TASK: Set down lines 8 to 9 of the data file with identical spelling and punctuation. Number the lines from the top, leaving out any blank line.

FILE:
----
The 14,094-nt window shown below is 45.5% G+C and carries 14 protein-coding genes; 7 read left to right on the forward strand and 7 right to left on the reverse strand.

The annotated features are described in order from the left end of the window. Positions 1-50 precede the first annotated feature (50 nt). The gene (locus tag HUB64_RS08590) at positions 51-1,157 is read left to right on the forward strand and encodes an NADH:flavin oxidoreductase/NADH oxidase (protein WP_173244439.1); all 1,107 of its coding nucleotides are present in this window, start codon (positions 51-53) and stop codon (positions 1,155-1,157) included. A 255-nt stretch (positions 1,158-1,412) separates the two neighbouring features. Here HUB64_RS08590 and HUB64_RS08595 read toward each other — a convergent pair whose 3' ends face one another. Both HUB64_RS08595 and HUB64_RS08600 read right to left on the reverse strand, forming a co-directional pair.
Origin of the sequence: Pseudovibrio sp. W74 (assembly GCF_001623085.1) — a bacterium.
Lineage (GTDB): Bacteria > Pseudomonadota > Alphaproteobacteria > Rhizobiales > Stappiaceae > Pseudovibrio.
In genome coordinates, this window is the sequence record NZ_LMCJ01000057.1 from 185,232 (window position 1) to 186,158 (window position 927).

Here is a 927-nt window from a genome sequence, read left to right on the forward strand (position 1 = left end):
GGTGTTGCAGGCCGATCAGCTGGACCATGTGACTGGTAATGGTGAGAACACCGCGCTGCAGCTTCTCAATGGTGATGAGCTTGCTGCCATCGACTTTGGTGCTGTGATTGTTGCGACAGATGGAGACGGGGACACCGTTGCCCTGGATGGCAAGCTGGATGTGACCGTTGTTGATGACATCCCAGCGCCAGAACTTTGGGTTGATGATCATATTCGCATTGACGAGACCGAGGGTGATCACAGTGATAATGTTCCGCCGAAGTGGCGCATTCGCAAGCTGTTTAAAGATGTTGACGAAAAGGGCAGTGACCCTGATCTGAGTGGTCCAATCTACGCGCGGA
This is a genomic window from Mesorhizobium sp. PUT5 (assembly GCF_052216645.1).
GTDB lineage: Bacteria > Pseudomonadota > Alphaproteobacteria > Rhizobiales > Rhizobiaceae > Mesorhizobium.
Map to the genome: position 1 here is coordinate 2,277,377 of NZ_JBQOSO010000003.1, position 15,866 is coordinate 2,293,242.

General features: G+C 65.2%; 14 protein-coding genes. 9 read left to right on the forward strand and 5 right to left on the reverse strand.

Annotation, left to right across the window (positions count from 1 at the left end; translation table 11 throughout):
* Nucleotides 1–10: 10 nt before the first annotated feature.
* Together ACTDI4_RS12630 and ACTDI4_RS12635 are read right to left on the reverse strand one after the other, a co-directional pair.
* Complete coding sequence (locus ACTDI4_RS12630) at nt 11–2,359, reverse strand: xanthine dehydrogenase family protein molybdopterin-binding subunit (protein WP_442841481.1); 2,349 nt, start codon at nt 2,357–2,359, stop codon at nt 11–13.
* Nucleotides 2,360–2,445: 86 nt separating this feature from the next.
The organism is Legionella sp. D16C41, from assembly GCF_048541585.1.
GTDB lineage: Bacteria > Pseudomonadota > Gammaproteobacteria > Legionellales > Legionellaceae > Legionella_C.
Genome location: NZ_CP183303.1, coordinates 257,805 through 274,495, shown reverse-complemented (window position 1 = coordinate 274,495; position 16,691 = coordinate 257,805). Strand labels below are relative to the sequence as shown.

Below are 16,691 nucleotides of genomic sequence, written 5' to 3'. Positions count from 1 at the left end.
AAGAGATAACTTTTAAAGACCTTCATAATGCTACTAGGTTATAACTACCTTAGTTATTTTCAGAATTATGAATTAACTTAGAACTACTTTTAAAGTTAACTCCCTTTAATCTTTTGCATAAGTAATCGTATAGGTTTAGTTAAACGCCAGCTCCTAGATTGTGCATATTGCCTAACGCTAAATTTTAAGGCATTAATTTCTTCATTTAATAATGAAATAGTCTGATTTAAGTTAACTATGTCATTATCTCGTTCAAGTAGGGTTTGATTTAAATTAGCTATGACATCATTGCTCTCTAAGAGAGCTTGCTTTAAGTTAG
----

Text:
This is a genomic window from Mesorhizobium sp. PUT5 (assembly GCF_052216645.1).
GTDB lineage: Bacteria > Pseudomonadota > Alphaproteobacteria > Rhizobiales > Rhizobiaceae > Mesorhizobium.